The BIA also determined that the Department of Homeland Security (DHS) was not bound by the record of conviction, and could consider facts and conduct, whether proven or not during the citizen’s criminal proceeding, to determine if an offense was a disqualifying offense. This would be true even if the elements of the criminal law in question would not have supported a finding of ineligibility. In other words, DHS is permitted to take a circumstance-specific approach to determine whether an offense could disqualify a petitioner.
BIA Has No Jurisdiction to Review "No Risk" Assessment
The legal standard a petitioner must meet to show a that he or she does not pose a risk to the petitioner is "beyond a reasonable doubt," the strict standard usually reserved for conviction in criminal proceedings. This standard was established in an interoffice memo issued in 2007 by the Associate Director for Domestic Operations at the United States Citizenship and Immigration Services (USCIS).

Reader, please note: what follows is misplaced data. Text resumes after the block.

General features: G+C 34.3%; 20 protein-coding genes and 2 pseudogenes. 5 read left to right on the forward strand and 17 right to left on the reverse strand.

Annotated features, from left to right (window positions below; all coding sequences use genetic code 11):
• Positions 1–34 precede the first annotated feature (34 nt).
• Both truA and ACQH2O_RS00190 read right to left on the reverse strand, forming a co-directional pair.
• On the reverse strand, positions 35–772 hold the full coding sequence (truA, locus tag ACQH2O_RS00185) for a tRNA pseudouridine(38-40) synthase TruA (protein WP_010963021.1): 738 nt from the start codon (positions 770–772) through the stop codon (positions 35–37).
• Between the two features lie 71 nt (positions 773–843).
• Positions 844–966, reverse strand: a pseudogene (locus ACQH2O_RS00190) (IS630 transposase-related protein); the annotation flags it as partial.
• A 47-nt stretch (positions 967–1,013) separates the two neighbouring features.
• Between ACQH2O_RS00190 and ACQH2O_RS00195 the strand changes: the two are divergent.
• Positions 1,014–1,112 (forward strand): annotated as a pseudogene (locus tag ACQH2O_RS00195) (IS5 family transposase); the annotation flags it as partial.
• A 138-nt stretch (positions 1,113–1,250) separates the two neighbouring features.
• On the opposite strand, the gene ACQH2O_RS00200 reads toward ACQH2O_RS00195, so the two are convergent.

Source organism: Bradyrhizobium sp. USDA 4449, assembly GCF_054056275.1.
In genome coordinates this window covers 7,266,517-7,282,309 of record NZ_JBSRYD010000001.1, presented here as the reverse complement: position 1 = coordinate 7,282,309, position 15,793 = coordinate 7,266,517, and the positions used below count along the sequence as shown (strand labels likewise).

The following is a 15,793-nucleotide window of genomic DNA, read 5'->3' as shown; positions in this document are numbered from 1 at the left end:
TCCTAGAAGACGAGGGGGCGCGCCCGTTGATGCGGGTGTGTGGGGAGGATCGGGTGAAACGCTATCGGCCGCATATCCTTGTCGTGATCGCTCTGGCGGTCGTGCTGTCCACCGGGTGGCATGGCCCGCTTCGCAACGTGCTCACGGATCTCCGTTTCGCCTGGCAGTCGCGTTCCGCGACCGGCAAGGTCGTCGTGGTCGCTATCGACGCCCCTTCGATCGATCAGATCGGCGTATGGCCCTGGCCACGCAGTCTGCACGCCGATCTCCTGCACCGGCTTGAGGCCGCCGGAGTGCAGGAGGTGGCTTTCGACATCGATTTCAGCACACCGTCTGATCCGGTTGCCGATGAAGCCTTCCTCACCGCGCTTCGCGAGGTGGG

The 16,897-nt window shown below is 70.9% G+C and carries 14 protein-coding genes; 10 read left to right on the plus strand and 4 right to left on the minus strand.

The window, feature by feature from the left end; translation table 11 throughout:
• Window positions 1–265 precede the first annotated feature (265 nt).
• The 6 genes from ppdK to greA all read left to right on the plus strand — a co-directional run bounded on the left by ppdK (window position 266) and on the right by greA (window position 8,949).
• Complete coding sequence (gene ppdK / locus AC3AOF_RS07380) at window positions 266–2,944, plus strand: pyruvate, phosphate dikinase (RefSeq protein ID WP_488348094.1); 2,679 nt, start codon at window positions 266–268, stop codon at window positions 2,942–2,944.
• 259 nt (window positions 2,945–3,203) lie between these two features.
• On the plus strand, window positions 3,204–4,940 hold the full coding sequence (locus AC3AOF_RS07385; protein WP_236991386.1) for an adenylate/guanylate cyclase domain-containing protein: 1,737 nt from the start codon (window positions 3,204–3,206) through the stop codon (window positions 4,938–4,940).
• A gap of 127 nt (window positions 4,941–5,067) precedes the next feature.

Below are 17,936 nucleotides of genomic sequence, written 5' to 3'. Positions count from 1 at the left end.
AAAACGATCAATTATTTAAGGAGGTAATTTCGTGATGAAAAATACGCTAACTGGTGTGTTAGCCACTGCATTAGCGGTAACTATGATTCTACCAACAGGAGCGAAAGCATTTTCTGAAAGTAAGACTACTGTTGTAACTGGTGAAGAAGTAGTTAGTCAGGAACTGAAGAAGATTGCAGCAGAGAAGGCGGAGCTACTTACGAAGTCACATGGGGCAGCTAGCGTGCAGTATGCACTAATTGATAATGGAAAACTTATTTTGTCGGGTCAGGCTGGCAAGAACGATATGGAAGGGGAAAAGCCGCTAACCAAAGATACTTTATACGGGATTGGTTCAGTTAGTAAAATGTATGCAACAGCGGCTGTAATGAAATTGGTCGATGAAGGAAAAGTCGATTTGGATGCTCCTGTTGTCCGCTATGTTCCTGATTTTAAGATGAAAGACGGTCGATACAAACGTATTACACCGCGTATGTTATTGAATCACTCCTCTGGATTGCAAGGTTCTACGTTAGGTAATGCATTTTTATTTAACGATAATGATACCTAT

In Matter of Aceijas-Quiroz, 26 I&N Dec. 294 (BIA 2014), the petitioner argued that the “beyond a reasonable doubt” standard was not set forth in either the AWA or the regulations, and that USCIS did not have the authority to raise the standard of proof to this level.
Based on the statute's language, which gave the Secretary of Homeland Security "sole and unreviewable discretion," the Board held that the statute's language indicates it was the intent of Congress to grant DHS sole authority to create a framework within which USCIS could make a determination of "no risk." As such, the BIA was not authorized to review the legal standard imposed by USCIS in "no risk" determinations. However, while the BIA decided that it did not have jurisdiction to review the USCIS evaluation of whether the petitioner posed a risk to the beneficiaries, the Board indicated that the "beyond a reasonable doubt" standard and an evaluation made pursuant to this standard may be challenged in the courts.